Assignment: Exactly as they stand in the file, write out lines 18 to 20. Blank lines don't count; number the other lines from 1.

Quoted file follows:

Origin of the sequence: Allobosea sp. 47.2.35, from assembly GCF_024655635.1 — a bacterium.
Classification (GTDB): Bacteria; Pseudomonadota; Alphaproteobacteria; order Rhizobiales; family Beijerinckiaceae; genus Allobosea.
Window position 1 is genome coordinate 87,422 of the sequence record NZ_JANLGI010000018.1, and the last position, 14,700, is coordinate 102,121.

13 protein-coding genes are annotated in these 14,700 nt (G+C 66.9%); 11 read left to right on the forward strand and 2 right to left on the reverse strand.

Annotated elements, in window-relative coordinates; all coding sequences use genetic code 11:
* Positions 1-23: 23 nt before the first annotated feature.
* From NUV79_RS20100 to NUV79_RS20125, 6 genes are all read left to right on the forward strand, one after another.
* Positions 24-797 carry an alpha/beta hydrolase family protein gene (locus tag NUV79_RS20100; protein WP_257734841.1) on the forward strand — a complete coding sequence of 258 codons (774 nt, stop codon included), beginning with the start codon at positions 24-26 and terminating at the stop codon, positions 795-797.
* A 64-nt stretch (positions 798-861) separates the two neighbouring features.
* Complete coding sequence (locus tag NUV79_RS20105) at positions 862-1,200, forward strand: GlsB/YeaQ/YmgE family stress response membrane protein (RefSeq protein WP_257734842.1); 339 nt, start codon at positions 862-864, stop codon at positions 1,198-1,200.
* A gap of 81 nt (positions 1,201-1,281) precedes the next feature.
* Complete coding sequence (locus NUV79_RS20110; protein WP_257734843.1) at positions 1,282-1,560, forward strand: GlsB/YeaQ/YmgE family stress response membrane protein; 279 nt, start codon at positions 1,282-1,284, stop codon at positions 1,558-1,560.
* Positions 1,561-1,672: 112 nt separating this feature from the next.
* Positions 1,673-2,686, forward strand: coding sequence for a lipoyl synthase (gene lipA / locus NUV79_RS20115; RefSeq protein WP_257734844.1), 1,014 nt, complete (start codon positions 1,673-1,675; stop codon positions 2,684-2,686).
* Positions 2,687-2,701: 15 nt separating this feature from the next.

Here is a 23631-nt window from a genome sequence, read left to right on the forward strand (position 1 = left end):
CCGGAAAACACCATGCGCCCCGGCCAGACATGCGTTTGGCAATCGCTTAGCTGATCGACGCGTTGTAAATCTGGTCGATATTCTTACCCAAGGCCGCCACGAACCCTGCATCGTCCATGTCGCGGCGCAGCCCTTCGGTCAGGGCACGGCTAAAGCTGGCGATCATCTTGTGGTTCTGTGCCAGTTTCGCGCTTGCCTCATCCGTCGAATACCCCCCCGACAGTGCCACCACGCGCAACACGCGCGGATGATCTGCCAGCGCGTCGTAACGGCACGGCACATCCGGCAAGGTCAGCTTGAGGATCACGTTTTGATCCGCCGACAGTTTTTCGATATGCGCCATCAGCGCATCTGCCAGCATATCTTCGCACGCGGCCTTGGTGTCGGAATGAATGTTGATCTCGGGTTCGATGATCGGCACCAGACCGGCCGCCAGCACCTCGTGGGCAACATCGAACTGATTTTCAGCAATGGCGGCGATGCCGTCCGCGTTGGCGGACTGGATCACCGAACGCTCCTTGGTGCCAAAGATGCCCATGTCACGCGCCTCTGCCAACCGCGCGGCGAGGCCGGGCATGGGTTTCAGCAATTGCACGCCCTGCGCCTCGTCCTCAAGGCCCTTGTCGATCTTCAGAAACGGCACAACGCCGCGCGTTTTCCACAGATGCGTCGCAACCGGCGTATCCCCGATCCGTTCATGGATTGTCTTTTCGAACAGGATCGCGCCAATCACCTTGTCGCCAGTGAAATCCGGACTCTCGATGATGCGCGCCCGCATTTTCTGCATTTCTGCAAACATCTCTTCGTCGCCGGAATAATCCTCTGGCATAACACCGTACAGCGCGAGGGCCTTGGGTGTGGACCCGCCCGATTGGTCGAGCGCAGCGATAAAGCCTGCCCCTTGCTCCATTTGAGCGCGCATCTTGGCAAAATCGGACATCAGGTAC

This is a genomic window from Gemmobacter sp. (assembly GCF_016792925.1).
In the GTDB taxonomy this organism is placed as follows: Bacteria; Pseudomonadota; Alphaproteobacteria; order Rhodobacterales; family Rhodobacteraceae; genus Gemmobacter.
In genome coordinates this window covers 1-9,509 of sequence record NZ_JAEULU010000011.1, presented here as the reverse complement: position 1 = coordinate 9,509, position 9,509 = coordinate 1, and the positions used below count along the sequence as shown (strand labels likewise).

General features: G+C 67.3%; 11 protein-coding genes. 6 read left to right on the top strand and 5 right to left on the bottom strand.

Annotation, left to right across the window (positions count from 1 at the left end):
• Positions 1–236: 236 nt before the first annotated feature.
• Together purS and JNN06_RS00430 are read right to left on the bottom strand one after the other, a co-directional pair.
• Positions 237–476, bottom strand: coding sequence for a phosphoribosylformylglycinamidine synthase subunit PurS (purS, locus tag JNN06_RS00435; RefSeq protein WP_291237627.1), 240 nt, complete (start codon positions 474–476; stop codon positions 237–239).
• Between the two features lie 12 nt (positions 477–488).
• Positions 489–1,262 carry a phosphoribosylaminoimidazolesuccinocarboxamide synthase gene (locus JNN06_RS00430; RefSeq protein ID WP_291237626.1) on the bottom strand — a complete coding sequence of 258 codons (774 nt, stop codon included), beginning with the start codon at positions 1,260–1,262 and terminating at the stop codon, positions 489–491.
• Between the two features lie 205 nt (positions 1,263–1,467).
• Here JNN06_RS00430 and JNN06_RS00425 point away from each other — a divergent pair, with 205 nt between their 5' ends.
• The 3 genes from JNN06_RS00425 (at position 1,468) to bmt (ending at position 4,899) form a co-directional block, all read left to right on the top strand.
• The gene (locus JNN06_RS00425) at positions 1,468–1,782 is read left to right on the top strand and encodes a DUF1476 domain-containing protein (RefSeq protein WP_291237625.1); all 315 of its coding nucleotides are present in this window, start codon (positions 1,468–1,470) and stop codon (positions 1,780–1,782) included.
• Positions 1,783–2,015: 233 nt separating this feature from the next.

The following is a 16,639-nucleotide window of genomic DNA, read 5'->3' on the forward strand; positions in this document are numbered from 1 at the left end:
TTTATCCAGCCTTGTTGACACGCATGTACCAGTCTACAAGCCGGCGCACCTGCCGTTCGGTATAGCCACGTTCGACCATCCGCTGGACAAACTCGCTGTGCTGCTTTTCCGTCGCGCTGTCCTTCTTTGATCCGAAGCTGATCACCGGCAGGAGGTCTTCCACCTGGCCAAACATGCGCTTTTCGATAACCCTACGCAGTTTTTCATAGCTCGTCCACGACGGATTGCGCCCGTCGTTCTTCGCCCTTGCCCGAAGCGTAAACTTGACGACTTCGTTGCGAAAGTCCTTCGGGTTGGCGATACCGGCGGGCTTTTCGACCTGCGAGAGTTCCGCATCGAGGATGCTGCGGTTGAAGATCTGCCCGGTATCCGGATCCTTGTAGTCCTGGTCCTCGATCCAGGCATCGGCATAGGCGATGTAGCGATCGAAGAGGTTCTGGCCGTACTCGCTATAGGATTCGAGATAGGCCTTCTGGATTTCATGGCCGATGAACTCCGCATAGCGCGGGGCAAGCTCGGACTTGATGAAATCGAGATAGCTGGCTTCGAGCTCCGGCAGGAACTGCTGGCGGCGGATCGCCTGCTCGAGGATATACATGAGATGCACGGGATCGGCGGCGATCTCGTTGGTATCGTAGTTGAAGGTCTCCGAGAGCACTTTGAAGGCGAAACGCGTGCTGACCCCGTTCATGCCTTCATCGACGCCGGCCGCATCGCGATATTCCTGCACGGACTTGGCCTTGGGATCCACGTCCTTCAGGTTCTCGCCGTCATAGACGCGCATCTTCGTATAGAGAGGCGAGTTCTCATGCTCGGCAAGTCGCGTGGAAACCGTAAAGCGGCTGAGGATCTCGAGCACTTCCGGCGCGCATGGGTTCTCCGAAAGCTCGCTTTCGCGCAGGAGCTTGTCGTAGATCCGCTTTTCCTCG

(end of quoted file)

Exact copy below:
This is a genomic window from Gemmobacter sp. (assembly GCF_016792925.1).
In the GTDB taxonomy this organism is placed as follows: Bacteria; Pseudomonadota; Alphaproteobacteria; order Rhodobacterales; family Rhodobacteraceae; genus Gemmobacter.
In genome coordinates this window covers 1-9,509 of sequence record NZ_JAEULU010000011.1, presented here as the reverse complement: position 1 = coordinate 9,509, position 9,509 = coordinate 1, and the positions used below count along the sequence as shown (strand labels likewise).